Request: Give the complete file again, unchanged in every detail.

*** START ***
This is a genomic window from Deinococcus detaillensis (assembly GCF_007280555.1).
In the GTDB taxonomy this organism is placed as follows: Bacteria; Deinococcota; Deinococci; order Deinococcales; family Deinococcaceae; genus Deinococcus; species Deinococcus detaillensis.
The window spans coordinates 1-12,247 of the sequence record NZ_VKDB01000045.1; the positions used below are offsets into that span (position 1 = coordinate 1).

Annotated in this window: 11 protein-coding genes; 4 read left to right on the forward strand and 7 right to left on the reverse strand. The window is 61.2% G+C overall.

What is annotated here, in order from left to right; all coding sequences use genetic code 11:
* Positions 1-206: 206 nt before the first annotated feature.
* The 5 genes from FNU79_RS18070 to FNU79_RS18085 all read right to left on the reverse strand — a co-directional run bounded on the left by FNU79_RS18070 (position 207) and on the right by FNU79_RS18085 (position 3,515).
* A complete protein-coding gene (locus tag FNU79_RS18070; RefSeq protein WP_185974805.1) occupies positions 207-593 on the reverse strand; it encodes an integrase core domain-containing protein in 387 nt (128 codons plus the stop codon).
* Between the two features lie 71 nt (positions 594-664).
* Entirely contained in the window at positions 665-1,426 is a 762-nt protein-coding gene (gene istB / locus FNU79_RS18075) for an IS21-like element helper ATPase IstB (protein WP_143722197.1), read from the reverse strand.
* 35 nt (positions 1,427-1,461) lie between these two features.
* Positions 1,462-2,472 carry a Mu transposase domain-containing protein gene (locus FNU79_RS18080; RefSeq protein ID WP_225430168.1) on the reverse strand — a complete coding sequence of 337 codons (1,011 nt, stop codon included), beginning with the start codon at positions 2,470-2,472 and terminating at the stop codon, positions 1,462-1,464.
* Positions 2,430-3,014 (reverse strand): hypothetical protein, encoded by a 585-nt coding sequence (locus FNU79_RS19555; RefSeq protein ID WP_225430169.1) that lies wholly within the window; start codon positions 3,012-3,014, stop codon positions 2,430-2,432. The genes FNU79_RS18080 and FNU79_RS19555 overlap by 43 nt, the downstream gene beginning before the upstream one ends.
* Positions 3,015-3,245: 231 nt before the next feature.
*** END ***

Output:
This is a genomic window from Deinococcus detaillensis (assembly GCF_007280555.1).
In the GTDB taxonomy this organism is placed as follows: Bacteria; Deinococcota; Deinococci; order Deinococcales; family Deinococcaceae; genus Deinococcus; species Deinococcus detaillensis.
The window spans coordinates 1-12,247 of the sequence record NZ_VKDB01000045.1; the positions used below are offsets into that span (position 1 = coordinate 1).

Annotated in this window: 11 protein-coding genes; 4 read left to right on the forward strand and 7 right to left on the reverse strand. The window is 61.2% G+C overall.

What is annotated here, in order from left to right; all coding sequences use genetic code 11:
* Positions 1-206: 206 nt before the first annotated feature.
* The 5 genes from FNU79_RS18070 to FNU79_RS18085 all read right to left on the reverse strand — a co-directional run bounded on the left by FNU79_RS18070 (position 207) and on the right by FNU79_RS18085 (position 3,515).
* A complete protein-coding gene (locus tag FNU79_RS18070; RefSeq protein WP_185974805.1) occupies positions 207-593 on the reverse strand; it encodes an integrase core domain-containing protein in 387 nt (128 codons plus the stop codon).
* Between the two features lie 71 nt (positions 594-664).
* Entirely contained in the window at positions 665-1,426 is a 762-nt protein-coding gene (gene istB / locus FNU79_RS18075) for an IS21-like element helper ATPase IstB (protein WP_143722197.1), read from the reverse strand.
* 35 nt (positions 1,427-1,461) lie between these two features.
* Positions 1,462-2,472 carry a Mu transposase domain-containing protein gene (locus FNU79_RS18080; RefSeq protein ID WP_225430168.1) on the reverse strand — a complete coding sequence of 337 codons (1,011 nt, stop codon included), beginning with the start codon at positions 2,470-2,472 and terminating at the stop codon, positions 1,462-1,464.
* Positions 2,430-3,014 (reverse strand): hypothetical protein, encoded by a 585-nt coding sequence (locus FNU79_RS19555; RefSeq protein ID WP_225430169.1) that lies wholly within the window; start codon positions 3,012-3,014, stop codon positions 2,430-2,432. The genes FNU79_RS18080 and FNU79_RS19555 overlap by 43 nt, the downstream gene beginning before the upstream one ends.
* Positions 3,015-3,245: 231 nt before the next feature.